Clinton Supporters Say the Time Is Near for Sanders to Get Behind Likely Nominee

Hillary Clinton supporters are becoming increasingly frustrated that Bernie Sanders has become more combative and critical of Democrats in the runup to the California primary, including his refusal to get out of the race before all of the 2016's state nominating contests end.


That was one of the takeaways when talking to attendees and volunteers at Hillary Clinton’s rally in San Jose late last week, where almost all agreed that they share many common goals—although Clinton's proposals are more incremental toward achieving them.

“It’s only in the last few days,” said Carol Adamski, who lives in this diverse city that is a hub for Silicon Valley and also has a big Latino community. “His calling for [DNC chair] Debbie Wasserman Schultz’s resignation. He said Hillary was the lesser of two evils. And he would go ahead and debate Trump.”

“I think that’s what happens when you get in front of so many crowds and you start to believe it,” Adamski continued, referring to Sanders' large rallies and insistence that he will emerge as the Democratic nominee. “Her surrogates need to come on more strongly and say, Look, Bernie. You lost. Get out. Support our candidacy."

As the nominating season heads toward its finish in mid-June, there have been many questions about whether and how the Democratic Party will unite against Donald Trump. Indeed, on Friday, Sanders' campaign lawyer sent a letter to the DNC formally asking that platform committee co-chair Gov. Dannel Malloy, D-CN, and rules committee co-chair ex-Rep. Barney Frank, D-MA, be replaced because of their antagonistic comments about Sanders and his backers.

Many Sanders supporters have warned they will not back Clinton should she became the nominee—although that remains to be seen. Meanwhile, the views of Clinton supporters toward Sanders' followers have generally been more muted, partly because many are older and more politically seasoned.

“We need those people to switch over,” said Ron Friedenthal, a retiree from nearby Los Altos. “I remember that age. I worked for Eugene McCarthy [in 1968]. I feel Bernie has tapped into what we felt 45 years ago.”
 He continued, “Bernie has to be helpful in this. But I don’t think he’s going to do it... I hope he migrates toward Hillary. We are right at the tipping point.”

Adamski and Friedenthal were typical of older supporters who waited for hours on Thursday at San Jose’s tech museum to see Clinton. They said they wished she would hold more events like the one they were attending, especially on college campuses. They weren’t angry at Sanders for continuing to campaign, just concerned he was misleading supporters into believing he can emerge as the nominee. To do that, he would need to win California by much bigger margins than the latest statewide poll, which placed him 2 points behind Clinton.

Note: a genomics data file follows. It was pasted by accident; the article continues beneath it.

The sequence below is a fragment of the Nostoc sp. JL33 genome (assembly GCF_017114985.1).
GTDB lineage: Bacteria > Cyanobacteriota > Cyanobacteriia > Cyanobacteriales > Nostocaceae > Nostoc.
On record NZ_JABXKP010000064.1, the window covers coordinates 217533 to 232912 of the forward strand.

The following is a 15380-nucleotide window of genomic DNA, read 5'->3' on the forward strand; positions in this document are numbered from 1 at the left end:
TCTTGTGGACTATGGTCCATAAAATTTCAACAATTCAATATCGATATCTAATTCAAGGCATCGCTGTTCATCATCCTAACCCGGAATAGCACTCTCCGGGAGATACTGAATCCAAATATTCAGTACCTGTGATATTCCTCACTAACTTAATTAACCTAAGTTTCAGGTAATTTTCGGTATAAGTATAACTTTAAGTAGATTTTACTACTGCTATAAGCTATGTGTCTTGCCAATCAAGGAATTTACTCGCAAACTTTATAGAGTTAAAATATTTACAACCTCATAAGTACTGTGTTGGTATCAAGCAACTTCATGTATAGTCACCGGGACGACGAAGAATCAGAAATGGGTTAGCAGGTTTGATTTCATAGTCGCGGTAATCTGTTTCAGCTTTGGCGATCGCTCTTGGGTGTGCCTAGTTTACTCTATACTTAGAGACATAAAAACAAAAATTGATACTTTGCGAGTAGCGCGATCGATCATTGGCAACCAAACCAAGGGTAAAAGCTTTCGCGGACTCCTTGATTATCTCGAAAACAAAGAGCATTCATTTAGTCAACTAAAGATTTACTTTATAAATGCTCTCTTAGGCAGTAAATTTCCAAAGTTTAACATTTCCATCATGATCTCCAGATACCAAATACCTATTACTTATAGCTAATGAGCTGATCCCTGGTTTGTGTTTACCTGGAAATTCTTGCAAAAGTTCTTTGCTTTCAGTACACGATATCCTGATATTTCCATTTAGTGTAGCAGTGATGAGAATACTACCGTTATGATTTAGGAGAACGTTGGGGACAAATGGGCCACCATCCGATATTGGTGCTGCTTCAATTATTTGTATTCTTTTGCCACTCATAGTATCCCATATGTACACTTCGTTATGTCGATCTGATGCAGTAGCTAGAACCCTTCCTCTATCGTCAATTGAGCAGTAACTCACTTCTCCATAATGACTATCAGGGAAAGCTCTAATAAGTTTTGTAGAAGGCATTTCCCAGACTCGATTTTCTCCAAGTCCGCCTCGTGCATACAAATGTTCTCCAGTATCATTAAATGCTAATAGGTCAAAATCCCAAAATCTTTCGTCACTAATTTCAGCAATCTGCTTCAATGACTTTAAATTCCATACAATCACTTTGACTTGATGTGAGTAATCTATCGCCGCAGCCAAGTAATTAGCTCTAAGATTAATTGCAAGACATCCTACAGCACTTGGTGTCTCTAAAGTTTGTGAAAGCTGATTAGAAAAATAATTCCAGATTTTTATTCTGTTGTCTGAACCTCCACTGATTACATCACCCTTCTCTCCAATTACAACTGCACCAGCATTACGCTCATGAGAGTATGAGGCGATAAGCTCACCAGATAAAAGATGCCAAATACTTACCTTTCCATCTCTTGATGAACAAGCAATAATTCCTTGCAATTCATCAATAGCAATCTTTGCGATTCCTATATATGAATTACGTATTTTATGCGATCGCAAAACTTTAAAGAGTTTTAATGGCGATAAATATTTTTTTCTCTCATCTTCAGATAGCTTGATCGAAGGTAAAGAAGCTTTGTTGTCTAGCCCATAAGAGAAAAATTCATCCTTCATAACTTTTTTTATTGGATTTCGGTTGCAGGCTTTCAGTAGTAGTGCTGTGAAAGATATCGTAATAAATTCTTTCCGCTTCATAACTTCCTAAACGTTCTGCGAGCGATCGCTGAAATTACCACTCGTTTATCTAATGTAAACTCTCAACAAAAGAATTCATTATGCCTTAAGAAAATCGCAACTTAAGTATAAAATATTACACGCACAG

“I think it is the Bernie attitude of ‘We’re the best’ that’s got me more motivated to be active in the California campaign,” said Ruth Vranas, an engineer and technology executive, who said she was hopeful Sanders supporters would eventually come around. “When I canvass and talk to his supporters, they say they will be with her in November.”

Vranas made several points about the differences between the two campaigns and Sanders’ future influence in Democratic circles.

“Fairness is the not the same as equality,” she said, saying that Sanders typically tells supporters that entire systems or public benefits can be changed or increased, while Clinton typically is more focused on targeting the neediest. Social Security is one example. Sanders wants to raise retirement benefits for everyone, while Clinton wants to raise them first for single women, widows and communities of color. Clinton’s proposals, Vranas said, are fairer and more achievable.

Sanders also needs a Democrat in the White House and a Senate majority to be influential, she added, saying that should motivate him to get behind Clinton. 

“He’s said that he would do everything in is power to keep Trump out of office, and said that Hillary is a whole lot better than any Republican,” Vranas said. “Well, we should unite to be more focused on raising the minimum wage, on pushing for more equality, on taking money out of politics. The things that are important to him can only get accomplished by supporting the Democratic candidate for president and having a Democrat in the White House.”

Like the others, she hoped Sanders would soon start a new conversation with his voters.

“He needs to tell his supporters that he will continue his fight for the things that riled up up his supporters, but these causes all will be lost under a Republican administration,” she said. “He still has a lot of supporters who think he has a chance of being the nominee. He needs to tell them he will continue the fight.”

But that is not likely to happen before June 7 when Democratic primaries are held in California and New Jersey, where Clinton is expected to announce she has won the nomination.

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